Not really, says Arnold, who has been writing on this very topic for years, organizing talks and creating subscription boxes with their now-shuttered art gallery Bridge Productions. Canceling the show put the brakes on any deeper conversation that could’ve grown from this, they say: “What happened is that [Lundgren] set up a polarity and a divisiveness that he claimed to want to diffuse and then further perpetuated that divisiveness by just pulling the show completely,” Arnold says. “I'm really disappointed because a lot of people offered some really great ideas and solutions and possibilities.”

Some of those solutions offered: make the exhibit free for visitors earning less than the average tech salary in Seattle. Create a show around art and technology and invite the tech community to attend and purchase work. Opt for a sliding scale fee, where higher-wage workers pay more, and give that money to artists who are struggling. Pair artists from tech companies with, say, arts-inclined schoolteachers. 

In a recent phone call, Lundgren didn’t dismiss any of the ideas, nor did he rule out a future show about this topic. He did say the original “Amazon vs Microsoft” show would remain canceled. “I felt like the timeline [the opening date was slated for October 7] was not enough time to do a major revisit,” he says. “What is going away is doing a show called ‘Amazon versus Microsoft.’ What is going away is doing a survey of tech workers between those two companies. Any retooling would be just a different show.” 

White building with a neon artwork out front. On the upper left corner, the white wall says MoM

The Museum of Museums (Agueda Pacheco Flores/Crosscut)

The Museum of Museums (Agueda Pacheco Flores/Crosscut)

Not just ‘tech bros’

Beverly Aarons, a local artist, writer and game developer, was also disappointed the show wasn’t re-envisioned instead of canceled. Why not specifically craft the call for the people working in tech who don’t make much money? “Microsoft works with a lot of agencies to bring people in temporarily … to work in their various departments,” Aarons says. “A lot of those people, they’re not all tech bros, they’re not all developers developing databases or [making] big money,” she says. “In fact, in my job there as a game tester, I was making barely more than minimum wage at the time.”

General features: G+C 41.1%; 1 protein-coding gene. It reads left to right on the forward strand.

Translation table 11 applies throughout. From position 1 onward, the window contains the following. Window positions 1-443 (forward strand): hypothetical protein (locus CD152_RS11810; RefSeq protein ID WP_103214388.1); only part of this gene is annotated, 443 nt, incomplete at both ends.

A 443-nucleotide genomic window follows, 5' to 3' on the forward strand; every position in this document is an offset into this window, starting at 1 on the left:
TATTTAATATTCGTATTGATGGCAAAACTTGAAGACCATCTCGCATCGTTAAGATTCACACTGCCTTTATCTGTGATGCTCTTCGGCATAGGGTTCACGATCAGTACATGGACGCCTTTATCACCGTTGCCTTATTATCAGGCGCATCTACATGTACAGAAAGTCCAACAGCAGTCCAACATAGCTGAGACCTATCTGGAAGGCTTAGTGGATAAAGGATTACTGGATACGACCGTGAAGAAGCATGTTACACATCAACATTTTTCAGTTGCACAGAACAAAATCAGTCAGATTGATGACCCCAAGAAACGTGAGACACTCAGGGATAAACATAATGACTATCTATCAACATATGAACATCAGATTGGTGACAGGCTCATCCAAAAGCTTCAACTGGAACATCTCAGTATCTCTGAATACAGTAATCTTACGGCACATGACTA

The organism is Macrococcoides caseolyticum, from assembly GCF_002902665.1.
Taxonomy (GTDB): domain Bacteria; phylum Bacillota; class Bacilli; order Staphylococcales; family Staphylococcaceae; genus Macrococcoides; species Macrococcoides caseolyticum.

While Lundgren included those workers, including delivery drivers, in his original call, many commenters noted that a majority of those people, working 40+ hours a week, likely didn’t have much free time and resources to devote to art, increasing the risk that you’d end up with art by a majority of highly paid men (who are already overrepresented in the art world at large). 

“There's no situation where the show was going to be a bunch of white man's art on the walls,” Lundgren says, adding that the tech world is more diverse than people may think. The companies’ self-published 2021 diversity stats back this up: While Microsoft’s staff and Amazon’s corporate workforce skew overwhelmingly male — nearly 70% — about half of both companies’ American workforce is white, and about 35% of their workers identify as Asian, but LatinX and Black people are generally underrepresented. (Notable: Amazon’s workforce at large, when counting its warehouse and other workers, is much more racially diverse.)

The call for art didn’t necessarily allow for that nuance, says local art curator Lele Barnett: “From my experience, I would say the average local Microsoft employee is a man from India who has kids, lives on the Eastside, and sends money home to his family,” she wrote in an email. “The average employee I'm imagining would be surprised, saddened, and offended to read this call [for art]. I don't think he would feel welcome in this exhibition.”